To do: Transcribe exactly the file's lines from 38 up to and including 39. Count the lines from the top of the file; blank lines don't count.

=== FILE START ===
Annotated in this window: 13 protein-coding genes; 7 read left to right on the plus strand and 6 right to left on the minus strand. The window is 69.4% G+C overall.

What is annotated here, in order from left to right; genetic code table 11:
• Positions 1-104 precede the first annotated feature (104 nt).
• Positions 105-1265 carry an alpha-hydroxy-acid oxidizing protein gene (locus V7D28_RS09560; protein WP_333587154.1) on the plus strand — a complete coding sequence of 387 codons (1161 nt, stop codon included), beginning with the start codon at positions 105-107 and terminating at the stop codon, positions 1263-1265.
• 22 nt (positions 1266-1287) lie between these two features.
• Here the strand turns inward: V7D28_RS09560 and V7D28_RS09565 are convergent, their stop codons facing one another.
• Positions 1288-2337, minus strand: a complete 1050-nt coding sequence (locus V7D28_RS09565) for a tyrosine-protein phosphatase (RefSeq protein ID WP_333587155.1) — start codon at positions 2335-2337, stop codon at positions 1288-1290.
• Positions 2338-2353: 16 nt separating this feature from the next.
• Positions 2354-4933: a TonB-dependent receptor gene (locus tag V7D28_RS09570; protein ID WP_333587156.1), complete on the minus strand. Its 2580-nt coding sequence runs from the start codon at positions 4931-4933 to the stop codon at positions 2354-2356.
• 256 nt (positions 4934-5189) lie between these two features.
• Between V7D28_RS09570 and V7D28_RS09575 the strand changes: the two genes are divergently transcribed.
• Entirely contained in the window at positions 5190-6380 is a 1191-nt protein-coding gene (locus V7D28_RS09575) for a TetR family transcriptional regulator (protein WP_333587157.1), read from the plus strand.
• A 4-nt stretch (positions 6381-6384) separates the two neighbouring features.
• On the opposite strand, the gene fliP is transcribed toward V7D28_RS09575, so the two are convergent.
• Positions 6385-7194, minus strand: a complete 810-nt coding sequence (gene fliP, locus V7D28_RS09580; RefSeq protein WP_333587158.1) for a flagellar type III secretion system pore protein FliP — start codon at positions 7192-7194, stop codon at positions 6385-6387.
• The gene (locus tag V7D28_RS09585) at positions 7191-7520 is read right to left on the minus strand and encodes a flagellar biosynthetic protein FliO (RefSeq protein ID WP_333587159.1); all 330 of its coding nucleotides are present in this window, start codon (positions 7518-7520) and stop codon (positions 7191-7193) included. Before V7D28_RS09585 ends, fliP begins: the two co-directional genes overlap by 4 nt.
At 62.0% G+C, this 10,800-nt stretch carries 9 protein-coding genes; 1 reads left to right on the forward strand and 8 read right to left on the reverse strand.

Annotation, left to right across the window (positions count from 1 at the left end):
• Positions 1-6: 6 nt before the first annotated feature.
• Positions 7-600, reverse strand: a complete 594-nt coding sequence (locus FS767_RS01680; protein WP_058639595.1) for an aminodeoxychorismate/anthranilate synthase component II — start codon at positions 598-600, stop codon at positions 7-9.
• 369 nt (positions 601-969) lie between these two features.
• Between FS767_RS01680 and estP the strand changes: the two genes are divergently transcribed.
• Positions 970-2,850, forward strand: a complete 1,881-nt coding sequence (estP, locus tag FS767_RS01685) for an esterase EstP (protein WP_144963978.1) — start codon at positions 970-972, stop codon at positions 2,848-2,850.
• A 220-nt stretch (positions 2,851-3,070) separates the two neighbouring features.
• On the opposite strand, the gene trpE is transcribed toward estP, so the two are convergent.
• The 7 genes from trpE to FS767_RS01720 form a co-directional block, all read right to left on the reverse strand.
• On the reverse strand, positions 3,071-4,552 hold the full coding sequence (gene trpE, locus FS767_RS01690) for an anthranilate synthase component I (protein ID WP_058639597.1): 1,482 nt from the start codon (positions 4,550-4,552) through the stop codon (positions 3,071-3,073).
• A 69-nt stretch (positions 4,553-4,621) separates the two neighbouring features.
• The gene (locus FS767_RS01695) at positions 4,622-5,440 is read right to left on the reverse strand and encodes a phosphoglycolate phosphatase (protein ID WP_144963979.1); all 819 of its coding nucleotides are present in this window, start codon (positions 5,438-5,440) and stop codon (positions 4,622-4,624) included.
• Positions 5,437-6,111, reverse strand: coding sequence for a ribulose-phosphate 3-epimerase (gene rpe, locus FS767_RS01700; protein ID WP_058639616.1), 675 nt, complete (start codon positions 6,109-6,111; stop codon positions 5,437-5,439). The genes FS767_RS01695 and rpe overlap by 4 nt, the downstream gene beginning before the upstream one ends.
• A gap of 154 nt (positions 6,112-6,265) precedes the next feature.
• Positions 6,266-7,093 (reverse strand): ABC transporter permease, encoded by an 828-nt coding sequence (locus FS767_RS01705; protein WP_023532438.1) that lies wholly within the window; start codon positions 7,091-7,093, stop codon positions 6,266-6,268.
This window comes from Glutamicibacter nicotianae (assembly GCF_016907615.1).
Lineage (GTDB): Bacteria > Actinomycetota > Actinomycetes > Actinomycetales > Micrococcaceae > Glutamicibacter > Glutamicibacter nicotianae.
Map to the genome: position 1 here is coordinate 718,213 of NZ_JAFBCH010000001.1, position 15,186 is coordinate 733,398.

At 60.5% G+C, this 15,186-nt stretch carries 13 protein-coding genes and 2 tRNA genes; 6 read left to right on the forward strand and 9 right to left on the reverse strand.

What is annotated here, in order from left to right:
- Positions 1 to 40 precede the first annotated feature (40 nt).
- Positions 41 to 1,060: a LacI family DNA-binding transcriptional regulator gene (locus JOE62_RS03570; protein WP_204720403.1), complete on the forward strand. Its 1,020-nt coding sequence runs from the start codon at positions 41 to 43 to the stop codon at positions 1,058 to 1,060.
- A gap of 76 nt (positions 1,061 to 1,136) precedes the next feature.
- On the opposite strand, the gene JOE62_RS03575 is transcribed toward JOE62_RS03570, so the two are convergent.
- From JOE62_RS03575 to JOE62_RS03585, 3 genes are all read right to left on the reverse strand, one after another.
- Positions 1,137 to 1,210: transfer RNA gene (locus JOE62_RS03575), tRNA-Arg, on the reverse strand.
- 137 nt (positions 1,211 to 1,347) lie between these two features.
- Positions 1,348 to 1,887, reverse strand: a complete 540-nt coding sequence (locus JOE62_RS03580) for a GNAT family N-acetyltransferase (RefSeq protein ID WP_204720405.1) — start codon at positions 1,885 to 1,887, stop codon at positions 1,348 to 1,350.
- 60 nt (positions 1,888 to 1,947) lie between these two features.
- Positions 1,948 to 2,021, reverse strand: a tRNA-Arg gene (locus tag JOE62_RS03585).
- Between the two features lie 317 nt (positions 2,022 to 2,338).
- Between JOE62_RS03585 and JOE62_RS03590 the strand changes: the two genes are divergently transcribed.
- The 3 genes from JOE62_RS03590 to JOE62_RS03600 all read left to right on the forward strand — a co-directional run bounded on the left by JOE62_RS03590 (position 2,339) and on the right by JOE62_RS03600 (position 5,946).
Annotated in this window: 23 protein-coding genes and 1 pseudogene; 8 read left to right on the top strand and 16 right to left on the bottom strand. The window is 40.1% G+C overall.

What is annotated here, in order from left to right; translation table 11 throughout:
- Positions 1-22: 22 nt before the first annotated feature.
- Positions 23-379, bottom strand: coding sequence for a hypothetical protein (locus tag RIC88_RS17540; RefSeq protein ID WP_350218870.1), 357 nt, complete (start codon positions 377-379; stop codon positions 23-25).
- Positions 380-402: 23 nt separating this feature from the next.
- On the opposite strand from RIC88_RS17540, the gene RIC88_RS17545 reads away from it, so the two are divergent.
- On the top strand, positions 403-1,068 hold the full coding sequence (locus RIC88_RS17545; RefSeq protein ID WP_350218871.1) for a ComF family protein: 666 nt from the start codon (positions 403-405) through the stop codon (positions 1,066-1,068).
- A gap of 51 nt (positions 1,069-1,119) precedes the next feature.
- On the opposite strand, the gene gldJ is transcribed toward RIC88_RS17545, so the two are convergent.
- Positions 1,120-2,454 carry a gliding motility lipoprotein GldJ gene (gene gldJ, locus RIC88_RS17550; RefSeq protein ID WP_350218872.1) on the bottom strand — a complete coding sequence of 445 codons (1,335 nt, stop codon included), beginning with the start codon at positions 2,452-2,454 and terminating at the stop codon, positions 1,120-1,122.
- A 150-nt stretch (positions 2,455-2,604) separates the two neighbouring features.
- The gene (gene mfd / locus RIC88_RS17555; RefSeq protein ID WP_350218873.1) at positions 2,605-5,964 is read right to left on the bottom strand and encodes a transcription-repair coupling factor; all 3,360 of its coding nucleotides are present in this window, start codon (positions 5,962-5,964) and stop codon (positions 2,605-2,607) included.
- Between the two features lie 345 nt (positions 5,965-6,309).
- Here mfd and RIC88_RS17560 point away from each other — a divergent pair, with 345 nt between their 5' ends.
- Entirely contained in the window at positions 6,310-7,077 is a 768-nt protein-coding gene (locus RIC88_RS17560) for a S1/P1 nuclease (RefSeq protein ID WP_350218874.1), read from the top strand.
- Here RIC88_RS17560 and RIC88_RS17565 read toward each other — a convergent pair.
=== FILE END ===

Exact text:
- Positions 1 to 40 precede the first annotated feature (40 nt).
- Positions 41 to 1,060: a LacI family DNA-binding transcriptional regulator gene (locus JOE62_RS03570; protein WP_204720403.1), complete on the forward strand. Its 1,020-nt coding sequence runs from the start codon at positions 41 to 43 to the stop codon at positions 1,058 to 1,060.